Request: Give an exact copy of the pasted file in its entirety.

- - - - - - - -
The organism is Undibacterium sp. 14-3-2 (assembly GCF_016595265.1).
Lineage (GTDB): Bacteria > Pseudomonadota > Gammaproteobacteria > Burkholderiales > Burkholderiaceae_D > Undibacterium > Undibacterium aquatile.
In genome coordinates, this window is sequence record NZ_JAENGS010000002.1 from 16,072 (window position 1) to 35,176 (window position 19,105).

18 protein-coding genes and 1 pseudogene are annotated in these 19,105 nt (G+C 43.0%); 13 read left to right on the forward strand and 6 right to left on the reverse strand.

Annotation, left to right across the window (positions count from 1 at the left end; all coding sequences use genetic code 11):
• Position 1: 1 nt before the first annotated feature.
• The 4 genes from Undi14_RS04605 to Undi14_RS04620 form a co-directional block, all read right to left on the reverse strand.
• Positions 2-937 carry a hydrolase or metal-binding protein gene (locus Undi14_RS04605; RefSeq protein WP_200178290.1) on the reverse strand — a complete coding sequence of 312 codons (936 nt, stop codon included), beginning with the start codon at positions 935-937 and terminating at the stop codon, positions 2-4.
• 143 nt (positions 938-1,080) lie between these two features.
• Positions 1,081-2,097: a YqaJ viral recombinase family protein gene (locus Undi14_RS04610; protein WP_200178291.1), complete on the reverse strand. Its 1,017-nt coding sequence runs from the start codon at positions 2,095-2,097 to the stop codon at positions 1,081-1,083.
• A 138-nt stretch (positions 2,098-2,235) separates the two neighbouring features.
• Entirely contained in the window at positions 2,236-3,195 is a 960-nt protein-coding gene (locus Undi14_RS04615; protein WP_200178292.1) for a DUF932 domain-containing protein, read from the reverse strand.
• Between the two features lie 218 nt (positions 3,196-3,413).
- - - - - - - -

The organism is Undibacterium sp. 14-3-2 (assembly GCF_016595265.1).
Lineage (GTDB): Bacteria > Pseudomonadota > Gammaproteobacteria > Burkholderiales > Burkholderiaceae_D > Undibacterium > Undibacterium aquatile.
In genome coordinates, this window is sequence record NZ_JAENGS010000002.1 from 16,072 (window position 1) to 35,176 (window position 19,105).

18 protein-coding genes and 1 pseudogene are annotated in these 19,105 nt (G+C 43.0%); 13 read left to right on the forward strand and 6 right to left on the reverse strand.

Annotation, left to right across the window (positions count from 1 at the left end; all coding sequences use genetic code 11):
• Position 1: 1 nt before the first annotated feature.
• The 4 genes from Undi14_RS04605 to Undi14_RS04620 form a co-directional block, all read right to left on the reverse strand.
• Positions 2-937 carry a hydrolase or metal-binding protein gene (locus Undi14_RS04605; RefSeq protein WP_200178290.1) on the reverse strand — a complete coding sequence of 312 codons (936 nt, stop codon included), beginning with the start codon at positions 935-937 and terminating at the stop codon, positions 2-4.
• 143 nt (positions 938-1,080) lie between these two features.
• Positions 1,081-2,097: a YqaJ viral recombinase family protein gene (locus Undi14_RS04610; protein WP_200178291.1), complete on the reverse strand. Its 1,017-nt coding sequence runs from the start codon at positions 2,095-2,097 to the stop codon at positions 1,081-1,083.
• A 138-nt stretch (positions 2,098-2,235) separates the two neighbouring features.
• Entirely contained in the window at positions 2,236-3,195 is a 960-nt protein-coding gene (locus Undi14_RS04615; protein WP_200178292.1) for a DUF932 domain-containing protein, read from the reverse strand.
• Between the two features lie 218 nt (positions 3,196-3,413).